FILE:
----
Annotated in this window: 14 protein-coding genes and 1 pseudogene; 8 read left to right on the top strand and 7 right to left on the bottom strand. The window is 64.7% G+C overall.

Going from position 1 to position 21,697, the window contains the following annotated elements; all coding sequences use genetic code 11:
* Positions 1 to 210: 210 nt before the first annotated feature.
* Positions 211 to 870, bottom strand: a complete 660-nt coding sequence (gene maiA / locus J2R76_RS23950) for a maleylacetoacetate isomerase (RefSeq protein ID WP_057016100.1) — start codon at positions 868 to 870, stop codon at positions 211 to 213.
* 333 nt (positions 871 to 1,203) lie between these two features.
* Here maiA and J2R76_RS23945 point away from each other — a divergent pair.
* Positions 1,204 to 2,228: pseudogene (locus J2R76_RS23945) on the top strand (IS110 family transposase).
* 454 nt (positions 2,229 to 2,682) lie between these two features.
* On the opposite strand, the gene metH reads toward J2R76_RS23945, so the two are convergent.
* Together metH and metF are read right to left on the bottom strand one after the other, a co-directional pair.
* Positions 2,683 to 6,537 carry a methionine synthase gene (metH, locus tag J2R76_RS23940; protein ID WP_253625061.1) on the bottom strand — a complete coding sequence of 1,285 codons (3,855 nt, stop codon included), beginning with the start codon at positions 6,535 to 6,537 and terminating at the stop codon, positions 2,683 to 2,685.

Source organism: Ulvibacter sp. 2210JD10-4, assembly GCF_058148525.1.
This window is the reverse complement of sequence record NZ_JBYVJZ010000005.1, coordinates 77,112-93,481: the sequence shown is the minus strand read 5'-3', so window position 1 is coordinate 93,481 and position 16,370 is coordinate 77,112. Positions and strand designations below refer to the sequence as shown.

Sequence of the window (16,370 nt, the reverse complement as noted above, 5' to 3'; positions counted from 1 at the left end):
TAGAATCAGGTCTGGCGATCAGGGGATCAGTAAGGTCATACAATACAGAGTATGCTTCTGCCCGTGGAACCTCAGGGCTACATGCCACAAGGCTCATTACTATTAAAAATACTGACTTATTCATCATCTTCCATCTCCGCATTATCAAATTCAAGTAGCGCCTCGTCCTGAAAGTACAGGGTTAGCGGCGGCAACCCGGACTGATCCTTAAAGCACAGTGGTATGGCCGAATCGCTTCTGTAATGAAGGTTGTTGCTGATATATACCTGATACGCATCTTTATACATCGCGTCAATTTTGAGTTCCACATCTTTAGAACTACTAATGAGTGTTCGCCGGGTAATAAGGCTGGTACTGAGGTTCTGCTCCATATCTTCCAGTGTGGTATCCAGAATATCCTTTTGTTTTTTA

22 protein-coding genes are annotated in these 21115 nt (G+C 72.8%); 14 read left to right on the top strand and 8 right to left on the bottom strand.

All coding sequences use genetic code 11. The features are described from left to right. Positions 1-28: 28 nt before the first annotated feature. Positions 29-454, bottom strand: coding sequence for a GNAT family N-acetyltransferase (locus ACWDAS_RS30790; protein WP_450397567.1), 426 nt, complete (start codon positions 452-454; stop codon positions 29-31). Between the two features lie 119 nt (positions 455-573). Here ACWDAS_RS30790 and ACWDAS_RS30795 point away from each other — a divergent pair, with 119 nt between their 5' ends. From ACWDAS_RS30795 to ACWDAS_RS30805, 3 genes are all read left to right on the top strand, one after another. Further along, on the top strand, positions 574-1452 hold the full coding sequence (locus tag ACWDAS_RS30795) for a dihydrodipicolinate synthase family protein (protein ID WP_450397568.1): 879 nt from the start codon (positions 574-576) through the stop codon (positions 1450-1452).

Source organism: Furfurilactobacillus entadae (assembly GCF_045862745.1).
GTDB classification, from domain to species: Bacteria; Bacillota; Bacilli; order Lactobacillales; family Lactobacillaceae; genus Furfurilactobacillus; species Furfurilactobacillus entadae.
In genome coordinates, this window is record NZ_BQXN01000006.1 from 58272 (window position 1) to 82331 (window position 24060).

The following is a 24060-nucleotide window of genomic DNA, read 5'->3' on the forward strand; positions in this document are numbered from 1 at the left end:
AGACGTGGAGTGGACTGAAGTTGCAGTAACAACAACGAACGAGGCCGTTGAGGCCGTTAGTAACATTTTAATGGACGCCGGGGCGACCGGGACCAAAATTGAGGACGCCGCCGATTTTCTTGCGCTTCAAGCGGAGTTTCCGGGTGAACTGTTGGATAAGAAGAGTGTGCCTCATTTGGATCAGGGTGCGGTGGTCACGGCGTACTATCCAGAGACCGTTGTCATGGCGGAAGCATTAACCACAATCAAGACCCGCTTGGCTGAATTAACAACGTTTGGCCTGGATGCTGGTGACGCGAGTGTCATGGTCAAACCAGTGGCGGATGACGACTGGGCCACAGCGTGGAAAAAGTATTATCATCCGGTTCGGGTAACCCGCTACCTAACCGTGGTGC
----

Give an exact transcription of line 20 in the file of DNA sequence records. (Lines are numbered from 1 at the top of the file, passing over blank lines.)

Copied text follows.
In genome coordinates, this window is record NZ_BQXN01000006.1 from 58272 (window position 1) to 82331 (window position 24060).